Politics in the Classroom

Sun News is reporting that the BC Teacher's Federation has put out a new lesson plan which involves presenting one side (and only one side) of the debate about the Northern Gateway pipeline. You can read the story here: http://www.torontosun.com/2012/10/03/feds-unimpressed-with-teacher-unions-northern-gateway-lesson-plans. The article notes "The lesson plans and classroom resources emphasize opposition to the proposed Northern Gateway pipeline to connect Alberta's oilsands with a tanker terminal on the north coast of B.C. Teachers are encouraged to get middle school students to sign an anti-Northern Gateway petition while pointing them to anti-oilsands groups like the Dogwood Initiative and the left-wing Canadian Centre for Policy Alternatives."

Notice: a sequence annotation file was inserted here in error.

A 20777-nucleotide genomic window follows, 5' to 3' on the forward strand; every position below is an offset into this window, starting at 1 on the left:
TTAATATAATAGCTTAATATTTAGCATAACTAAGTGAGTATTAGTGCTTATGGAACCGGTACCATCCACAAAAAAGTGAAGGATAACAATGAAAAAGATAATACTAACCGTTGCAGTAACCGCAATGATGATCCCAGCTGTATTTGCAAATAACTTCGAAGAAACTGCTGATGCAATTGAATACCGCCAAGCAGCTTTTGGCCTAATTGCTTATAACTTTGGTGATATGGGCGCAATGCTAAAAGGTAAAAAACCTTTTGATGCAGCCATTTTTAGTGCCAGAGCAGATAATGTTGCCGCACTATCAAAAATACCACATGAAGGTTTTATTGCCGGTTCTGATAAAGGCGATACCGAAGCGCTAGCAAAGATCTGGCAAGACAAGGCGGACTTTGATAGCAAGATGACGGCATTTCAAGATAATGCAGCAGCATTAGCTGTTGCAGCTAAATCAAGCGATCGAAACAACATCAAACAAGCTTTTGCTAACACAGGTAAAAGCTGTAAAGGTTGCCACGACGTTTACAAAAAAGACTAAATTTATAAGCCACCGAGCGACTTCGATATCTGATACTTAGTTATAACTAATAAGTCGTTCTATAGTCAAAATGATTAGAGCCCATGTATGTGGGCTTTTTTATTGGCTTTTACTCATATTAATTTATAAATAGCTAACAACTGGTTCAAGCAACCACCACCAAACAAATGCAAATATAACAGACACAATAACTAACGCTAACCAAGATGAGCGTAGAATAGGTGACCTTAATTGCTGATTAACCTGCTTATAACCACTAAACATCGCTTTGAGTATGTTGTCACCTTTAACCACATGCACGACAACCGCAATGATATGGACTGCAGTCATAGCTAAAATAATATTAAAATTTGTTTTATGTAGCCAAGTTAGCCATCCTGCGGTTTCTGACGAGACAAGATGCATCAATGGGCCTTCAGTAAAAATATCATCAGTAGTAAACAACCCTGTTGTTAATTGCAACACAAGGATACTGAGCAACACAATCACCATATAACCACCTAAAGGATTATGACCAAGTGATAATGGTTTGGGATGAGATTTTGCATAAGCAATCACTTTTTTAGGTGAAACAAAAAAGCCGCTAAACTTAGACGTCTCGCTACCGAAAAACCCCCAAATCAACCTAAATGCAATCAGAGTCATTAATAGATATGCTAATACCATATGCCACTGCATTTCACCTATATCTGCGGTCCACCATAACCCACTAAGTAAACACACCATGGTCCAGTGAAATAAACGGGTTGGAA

There is nothing wrong with discussing politics in the classroom, and schools with a particular mandate (such as religious schools) might choose to teach issues from a certain perspective. However, ALL schools should teach critical thinking, and regular public schools who do not have some pre-advertised special emphasis, should seek neutrality on contentious political questions. For a teacher's union to suggest that only one side of the debate about the Northern Gateway pipeline should be taught in general public schools is not acceptable. It undermines the right of parents, who have a right to put their children in a school that is going to present them with more than one perspective.
 
 

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